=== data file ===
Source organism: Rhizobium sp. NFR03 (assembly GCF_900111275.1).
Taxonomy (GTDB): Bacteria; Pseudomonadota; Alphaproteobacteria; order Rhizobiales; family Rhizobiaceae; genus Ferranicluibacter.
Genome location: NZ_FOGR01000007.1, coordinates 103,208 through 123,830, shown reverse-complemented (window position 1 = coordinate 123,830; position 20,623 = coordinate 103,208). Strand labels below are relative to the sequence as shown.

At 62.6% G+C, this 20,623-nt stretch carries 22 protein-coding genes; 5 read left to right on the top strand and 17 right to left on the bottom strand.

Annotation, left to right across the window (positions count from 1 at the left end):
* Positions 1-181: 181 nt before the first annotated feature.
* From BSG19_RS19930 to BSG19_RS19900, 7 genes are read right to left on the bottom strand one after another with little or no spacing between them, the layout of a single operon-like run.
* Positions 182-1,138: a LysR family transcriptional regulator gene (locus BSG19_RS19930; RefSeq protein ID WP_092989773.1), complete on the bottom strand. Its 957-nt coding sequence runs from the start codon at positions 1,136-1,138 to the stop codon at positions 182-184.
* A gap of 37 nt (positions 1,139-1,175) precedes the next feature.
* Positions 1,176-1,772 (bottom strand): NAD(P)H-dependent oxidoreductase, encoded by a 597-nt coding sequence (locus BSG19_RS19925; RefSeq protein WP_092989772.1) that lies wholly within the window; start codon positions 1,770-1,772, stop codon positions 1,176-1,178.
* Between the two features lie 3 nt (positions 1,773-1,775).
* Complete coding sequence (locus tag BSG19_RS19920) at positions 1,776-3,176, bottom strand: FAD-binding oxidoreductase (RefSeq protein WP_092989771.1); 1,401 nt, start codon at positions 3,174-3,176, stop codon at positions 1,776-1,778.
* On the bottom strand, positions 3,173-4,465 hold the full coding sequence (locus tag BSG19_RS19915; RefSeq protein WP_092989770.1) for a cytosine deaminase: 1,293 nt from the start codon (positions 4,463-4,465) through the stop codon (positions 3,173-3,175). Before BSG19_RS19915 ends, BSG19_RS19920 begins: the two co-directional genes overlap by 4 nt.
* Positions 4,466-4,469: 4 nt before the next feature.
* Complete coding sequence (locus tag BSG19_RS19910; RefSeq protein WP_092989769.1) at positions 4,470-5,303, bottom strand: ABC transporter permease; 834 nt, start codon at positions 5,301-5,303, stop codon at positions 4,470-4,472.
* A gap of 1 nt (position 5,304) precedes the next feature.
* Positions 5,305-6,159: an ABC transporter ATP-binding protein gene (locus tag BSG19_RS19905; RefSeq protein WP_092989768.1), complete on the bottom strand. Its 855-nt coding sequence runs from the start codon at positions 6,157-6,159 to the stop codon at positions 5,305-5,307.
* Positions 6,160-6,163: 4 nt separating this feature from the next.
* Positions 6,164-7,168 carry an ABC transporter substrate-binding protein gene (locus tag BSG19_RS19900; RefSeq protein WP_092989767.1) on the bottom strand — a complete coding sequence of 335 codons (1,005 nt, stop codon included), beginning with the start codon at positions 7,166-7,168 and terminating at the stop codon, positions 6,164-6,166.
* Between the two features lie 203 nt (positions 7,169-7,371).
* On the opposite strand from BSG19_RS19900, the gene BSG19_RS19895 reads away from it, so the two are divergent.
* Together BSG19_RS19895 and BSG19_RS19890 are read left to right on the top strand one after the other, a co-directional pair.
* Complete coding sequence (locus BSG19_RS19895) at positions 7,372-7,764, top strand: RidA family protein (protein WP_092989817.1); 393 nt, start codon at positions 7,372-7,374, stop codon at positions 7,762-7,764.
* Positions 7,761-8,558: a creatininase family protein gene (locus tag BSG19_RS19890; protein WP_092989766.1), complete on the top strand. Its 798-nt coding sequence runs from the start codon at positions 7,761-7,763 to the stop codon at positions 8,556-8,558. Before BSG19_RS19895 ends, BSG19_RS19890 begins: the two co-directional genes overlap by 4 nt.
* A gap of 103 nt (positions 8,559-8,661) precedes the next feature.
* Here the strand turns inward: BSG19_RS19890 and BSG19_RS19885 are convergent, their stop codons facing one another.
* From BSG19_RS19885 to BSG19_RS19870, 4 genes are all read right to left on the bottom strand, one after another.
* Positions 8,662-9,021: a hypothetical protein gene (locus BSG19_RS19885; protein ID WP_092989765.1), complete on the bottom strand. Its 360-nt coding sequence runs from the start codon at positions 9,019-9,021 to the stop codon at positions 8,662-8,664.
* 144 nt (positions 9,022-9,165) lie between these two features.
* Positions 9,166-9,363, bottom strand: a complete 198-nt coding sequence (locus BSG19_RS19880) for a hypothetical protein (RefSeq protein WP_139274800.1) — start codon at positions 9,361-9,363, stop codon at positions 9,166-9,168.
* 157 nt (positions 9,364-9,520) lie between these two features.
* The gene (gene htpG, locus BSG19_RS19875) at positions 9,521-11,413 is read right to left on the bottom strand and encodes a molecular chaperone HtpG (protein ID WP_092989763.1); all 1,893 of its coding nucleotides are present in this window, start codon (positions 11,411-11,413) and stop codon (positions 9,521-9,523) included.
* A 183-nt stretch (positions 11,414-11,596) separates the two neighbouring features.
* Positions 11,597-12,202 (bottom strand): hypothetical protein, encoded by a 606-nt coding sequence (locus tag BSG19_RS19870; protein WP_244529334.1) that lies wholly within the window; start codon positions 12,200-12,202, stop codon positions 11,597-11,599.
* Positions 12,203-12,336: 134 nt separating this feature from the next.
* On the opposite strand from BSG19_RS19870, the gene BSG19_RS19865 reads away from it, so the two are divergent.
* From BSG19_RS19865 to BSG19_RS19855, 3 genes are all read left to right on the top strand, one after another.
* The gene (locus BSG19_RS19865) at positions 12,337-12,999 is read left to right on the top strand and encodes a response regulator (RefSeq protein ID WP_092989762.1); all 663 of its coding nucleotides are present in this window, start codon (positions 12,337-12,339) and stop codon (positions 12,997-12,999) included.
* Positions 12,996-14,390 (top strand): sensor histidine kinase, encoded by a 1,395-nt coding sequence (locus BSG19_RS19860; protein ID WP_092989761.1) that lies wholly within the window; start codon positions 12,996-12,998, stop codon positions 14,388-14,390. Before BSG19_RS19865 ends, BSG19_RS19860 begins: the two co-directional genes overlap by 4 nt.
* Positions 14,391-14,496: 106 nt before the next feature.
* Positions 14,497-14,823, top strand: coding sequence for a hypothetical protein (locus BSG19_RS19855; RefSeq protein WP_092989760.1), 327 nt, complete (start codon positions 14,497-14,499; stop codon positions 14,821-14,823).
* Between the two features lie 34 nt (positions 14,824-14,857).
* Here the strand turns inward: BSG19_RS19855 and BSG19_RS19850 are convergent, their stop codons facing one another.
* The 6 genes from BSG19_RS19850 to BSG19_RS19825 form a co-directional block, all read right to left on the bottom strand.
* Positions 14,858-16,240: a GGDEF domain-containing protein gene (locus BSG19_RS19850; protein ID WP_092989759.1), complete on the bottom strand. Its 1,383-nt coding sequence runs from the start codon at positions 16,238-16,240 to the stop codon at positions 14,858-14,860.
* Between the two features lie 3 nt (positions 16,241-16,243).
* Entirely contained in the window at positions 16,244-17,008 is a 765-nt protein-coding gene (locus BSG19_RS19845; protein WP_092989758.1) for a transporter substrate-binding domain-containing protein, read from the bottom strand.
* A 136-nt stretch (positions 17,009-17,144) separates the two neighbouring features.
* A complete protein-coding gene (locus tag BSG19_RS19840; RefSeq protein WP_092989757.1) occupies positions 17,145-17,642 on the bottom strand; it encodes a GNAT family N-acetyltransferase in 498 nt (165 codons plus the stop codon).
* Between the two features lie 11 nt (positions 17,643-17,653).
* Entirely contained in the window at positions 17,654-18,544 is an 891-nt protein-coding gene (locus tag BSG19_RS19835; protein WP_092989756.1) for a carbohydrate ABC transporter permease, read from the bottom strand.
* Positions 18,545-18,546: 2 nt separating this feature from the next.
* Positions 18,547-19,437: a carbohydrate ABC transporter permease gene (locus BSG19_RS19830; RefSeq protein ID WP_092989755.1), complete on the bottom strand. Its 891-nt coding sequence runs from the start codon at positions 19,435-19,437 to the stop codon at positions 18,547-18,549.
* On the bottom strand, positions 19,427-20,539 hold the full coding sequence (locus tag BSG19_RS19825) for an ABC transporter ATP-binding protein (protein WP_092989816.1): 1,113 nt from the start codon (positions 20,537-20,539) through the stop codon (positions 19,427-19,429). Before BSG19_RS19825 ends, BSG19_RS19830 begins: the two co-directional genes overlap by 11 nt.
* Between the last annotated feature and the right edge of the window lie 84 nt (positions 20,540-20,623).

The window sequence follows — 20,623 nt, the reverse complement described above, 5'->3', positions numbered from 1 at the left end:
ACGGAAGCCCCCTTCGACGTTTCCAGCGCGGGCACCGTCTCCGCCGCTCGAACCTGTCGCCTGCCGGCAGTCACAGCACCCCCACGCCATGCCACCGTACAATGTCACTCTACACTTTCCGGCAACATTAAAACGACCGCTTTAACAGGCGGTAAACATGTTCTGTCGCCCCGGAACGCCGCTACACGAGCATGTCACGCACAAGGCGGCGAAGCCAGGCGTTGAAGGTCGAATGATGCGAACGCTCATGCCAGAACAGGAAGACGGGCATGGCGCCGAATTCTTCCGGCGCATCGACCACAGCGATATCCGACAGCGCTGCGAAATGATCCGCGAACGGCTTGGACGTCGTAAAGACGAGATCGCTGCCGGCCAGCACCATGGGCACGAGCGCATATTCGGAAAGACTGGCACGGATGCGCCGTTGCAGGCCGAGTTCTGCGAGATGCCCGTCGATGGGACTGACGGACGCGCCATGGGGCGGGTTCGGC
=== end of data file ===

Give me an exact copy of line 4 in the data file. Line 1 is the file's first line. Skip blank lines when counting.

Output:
At 62.6% G+C, this 20,623-nt stretch carries 22 protein-coding genes; 5 read left to right on the top strand and 17 right to left on the bottom strand.